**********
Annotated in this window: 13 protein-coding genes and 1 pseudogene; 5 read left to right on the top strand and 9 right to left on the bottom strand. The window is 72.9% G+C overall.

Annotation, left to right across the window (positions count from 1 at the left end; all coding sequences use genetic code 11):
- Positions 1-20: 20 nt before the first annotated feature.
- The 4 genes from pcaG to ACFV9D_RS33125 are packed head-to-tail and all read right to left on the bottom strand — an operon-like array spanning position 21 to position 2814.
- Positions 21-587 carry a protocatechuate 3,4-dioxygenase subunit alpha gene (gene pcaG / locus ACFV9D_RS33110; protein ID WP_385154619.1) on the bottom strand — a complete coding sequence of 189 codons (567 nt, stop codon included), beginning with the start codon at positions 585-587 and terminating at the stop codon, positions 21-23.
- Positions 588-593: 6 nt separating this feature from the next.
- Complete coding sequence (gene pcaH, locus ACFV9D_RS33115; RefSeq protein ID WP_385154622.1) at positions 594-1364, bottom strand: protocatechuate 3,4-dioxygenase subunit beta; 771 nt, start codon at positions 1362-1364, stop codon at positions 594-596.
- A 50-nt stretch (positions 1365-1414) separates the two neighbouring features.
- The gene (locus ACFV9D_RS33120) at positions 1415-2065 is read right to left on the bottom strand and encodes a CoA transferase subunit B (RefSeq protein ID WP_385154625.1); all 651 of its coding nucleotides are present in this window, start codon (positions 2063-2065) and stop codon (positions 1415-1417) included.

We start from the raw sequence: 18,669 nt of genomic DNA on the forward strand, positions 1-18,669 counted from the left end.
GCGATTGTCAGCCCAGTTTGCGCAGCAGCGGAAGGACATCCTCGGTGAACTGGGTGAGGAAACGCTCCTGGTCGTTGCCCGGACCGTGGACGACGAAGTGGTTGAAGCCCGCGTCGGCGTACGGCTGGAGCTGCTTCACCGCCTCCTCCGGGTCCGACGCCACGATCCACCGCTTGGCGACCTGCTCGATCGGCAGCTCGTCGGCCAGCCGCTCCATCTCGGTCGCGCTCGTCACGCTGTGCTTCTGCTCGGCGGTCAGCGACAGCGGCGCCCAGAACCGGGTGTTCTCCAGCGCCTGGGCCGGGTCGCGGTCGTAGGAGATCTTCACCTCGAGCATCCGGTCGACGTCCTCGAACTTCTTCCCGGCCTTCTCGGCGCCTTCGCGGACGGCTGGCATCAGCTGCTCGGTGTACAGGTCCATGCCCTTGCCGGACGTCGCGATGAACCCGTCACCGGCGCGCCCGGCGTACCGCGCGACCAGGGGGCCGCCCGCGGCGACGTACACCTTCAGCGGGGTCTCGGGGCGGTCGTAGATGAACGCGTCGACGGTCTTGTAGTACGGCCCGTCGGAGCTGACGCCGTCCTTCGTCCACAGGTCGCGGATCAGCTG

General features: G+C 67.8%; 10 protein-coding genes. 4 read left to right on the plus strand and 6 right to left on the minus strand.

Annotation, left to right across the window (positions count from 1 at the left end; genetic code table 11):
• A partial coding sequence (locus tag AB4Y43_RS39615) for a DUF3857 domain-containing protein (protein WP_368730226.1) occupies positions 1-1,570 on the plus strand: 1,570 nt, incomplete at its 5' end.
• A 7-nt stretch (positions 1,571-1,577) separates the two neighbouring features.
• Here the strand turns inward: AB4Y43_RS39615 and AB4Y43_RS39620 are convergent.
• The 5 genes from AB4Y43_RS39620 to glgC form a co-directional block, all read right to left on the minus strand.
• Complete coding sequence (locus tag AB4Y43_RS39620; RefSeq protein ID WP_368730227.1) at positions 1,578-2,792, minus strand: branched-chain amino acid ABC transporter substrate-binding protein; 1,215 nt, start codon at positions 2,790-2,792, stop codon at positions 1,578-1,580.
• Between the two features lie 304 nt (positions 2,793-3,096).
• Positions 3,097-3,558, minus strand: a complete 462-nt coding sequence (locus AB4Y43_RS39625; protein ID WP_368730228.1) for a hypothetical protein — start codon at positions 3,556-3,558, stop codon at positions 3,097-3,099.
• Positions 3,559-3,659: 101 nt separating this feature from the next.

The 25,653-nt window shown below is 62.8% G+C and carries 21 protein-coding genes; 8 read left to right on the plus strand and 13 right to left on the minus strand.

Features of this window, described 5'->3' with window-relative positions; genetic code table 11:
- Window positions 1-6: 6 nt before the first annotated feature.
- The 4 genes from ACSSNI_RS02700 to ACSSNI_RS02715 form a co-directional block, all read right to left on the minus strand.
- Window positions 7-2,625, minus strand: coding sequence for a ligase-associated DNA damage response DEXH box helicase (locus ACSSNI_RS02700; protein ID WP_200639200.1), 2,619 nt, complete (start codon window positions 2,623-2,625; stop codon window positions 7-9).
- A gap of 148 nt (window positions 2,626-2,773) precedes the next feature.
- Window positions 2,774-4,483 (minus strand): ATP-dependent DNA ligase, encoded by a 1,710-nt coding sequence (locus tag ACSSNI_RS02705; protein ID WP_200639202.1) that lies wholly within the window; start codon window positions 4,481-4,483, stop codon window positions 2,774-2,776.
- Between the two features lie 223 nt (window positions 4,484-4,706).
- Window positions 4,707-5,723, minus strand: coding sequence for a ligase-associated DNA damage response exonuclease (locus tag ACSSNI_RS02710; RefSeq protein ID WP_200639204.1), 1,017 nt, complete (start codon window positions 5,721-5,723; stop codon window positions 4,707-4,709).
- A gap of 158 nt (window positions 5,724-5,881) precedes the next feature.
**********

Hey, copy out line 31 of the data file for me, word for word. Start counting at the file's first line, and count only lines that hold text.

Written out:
- A gap of 158 nt (window positions 5,724-5,881) precedes the next feature.